For example, Christianity, Hinduism and Judaism do not prohibit the consumption of alcohol, whereas Islam, Buddhism, Rasfatarianism and Sikhism do prohibit alcohol.
It is important to consider different cultures and beliefs around alcohol when planning events. If events are taking place in a venue such as a bar, this can be a barrier for some students. Even if the bar isn’t serving alcohol at the event or there are non-alcoholic options available, the venue itself can prevent some students from attending.
It would be nice if there were different sorts of activities, for example, drinking culture is quite prevalent in White culture. It’s not such a big thing in other cultures, well I say that speaking for myslf…most events are based around or in the venue, which even the fact it’s a bar, even though you’re not doing anything alcoholic, the fact it’s in a bar means that I don’t have any interest in going. (EHU student)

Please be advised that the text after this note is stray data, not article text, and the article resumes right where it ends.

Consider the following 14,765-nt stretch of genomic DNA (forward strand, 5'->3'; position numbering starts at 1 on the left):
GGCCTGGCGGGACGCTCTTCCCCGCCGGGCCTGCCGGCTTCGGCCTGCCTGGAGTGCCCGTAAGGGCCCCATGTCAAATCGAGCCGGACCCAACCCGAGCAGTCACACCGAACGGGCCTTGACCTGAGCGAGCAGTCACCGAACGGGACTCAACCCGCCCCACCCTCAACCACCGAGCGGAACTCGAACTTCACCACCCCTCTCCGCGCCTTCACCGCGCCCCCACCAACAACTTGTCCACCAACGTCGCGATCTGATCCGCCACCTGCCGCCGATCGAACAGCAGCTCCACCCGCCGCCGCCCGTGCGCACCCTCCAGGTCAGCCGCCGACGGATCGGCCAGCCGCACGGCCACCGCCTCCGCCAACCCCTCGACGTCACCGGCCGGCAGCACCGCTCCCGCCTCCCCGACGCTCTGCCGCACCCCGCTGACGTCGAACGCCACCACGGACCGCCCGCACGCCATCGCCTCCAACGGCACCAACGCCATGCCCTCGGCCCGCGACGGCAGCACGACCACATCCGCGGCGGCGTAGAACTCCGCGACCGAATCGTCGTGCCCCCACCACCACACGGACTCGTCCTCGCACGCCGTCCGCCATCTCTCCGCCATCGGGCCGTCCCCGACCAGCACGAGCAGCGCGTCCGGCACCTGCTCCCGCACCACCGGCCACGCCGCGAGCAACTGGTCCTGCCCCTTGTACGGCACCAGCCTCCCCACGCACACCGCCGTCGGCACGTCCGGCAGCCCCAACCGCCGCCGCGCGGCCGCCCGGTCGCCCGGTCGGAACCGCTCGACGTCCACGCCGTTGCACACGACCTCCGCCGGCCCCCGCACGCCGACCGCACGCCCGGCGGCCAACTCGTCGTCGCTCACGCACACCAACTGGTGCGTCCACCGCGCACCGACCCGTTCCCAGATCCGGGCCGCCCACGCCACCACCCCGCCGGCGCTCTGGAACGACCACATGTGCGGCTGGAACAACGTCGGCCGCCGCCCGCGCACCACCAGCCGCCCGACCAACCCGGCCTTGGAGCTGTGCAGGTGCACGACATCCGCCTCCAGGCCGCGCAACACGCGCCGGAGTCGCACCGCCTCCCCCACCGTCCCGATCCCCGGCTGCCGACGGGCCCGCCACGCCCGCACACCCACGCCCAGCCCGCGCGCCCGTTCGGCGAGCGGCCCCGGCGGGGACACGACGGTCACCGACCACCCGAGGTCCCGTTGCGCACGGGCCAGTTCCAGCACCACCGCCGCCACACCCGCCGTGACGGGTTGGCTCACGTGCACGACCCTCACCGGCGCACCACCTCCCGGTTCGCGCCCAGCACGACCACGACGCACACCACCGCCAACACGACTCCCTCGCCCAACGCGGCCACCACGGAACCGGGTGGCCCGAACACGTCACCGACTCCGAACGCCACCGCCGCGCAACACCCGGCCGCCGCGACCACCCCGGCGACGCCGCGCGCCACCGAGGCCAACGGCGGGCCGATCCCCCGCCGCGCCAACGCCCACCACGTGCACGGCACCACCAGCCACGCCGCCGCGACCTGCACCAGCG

Fasting is practiced in many different cultures and religions around the world. In Christianity for example: meat is not eaten during each Friday of Lent and particularly on Ash Wednesday and Good Friday. Whereas for Muslims, times of fasting such as during Ramadan involve not eating or drinking at all between sunrise and sunset for 30 days.
It is important to be mindful of when fasting may be happening for students and staff from different cultures and backgrounds as this may affect their work and studies temporarily.